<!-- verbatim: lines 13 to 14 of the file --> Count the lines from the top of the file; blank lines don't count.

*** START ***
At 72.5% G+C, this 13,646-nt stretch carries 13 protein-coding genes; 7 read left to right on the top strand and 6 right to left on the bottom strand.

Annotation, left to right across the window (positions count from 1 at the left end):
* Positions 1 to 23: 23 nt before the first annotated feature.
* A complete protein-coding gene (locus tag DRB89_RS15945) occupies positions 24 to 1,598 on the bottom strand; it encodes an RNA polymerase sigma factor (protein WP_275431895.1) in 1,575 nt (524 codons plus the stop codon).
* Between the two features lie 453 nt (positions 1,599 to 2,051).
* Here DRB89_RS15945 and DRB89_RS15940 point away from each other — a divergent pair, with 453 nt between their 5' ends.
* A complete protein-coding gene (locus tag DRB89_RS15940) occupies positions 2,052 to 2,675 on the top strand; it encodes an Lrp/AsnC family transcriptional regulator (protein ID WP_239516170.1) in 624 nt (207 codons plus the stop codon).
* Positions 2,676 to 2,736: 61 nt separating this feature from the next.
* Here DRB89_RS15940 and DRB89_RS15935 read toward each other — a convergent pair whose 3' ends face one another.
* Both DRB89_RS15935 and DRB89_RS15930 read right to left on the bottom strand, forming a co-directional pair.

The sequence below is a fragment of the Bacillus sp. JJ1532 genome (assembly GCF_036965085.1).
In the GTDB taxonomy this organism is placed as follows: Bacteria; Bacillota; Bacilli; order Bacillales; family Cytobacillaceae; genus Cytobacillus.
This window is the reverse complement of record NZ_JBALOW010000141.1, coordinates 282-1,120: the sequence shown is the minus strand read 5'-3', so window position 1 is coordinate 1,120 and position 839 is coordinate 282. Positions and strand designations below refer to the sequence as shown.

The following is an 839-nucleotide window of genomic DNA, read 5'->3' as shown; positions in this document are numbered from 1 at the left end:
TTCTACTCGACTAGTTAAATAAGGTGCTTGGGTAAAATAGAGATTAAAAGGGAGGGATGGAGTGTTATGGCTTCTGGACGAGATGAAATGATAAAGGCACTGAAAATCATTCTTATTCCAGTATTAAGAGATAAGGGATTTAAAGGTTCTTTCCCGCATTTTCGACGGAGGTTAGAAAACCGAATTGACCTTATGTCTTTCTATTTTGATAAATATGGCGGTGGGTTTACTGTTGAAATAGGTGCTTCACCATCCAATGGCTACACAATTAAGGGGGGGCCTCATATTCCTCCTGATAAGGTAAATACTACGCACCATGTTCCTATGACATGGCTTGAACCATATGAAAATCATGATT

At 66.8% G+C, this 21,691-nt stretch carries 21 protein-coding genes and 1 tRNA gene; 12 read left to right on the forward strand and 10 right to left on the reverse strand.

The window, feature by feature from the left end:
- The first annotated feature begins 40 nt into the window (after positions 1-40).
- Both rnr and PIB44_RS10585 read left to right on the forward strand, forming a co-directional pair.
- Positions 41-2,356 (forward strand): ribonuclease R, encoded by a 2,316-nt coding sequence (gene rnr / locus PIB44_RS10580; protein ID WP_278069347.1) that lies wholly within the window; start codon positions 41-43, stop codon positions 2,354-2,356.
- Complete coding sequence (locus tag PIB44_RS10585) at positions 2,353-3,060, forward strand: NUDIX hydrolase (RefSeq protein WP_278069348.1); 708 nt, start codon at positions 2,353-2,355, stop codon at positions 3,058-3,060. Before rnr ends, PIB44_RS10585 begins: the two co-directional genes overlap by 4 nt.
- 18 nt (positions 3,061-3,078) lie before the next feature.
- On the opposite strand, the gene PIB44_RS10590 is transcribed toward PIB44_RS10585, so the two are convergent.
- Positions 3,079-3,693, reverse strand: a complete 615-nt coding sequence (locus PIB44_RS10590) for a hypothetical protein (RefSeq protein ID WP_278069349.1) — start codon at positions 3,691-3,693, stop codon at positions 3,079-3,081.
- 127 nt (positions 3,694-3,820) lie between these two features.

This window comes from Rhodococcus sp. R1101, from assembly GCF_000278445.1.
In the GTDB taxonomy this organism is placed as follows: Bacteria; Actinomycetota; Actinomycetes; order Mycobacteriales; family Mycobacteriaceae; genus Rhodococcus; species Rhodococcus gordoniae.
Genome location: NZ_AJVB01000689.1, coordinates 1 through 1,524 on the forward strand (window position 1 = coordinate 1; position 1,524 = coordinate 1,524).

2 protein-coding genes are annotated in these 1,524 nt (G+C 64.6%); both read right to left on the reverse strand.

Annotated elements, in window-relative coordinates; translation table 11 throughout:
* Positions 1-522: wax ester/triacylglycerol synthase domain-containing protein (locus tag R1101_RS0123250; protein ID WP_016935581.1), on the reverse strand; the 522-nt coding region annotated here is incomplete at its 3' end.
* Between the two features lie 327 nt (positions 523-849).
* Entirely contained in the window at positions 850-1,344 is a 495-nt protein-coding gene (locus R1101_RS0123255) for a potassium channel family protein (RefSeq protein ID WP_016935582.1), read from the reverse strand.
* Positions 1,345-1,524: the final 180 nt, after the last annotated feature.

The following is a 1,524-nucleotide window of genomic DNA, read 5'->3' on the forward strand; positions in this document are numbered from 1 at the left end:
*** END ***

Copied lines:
This window is the reverse complement of record NZ_JBALOW010000141.1, coordinates 282-1,120: the sequence shown is the minus strand read 5'-3', so window position 1 is coordinate 1,120 and position 839 is coordinate 282. Positions and strand designations below refer to the sequence as shown.

The following is an 839-nucleotide window of genomic DNA, read 5'->3' as shown; positions in this document are numbered from 1 at the left end: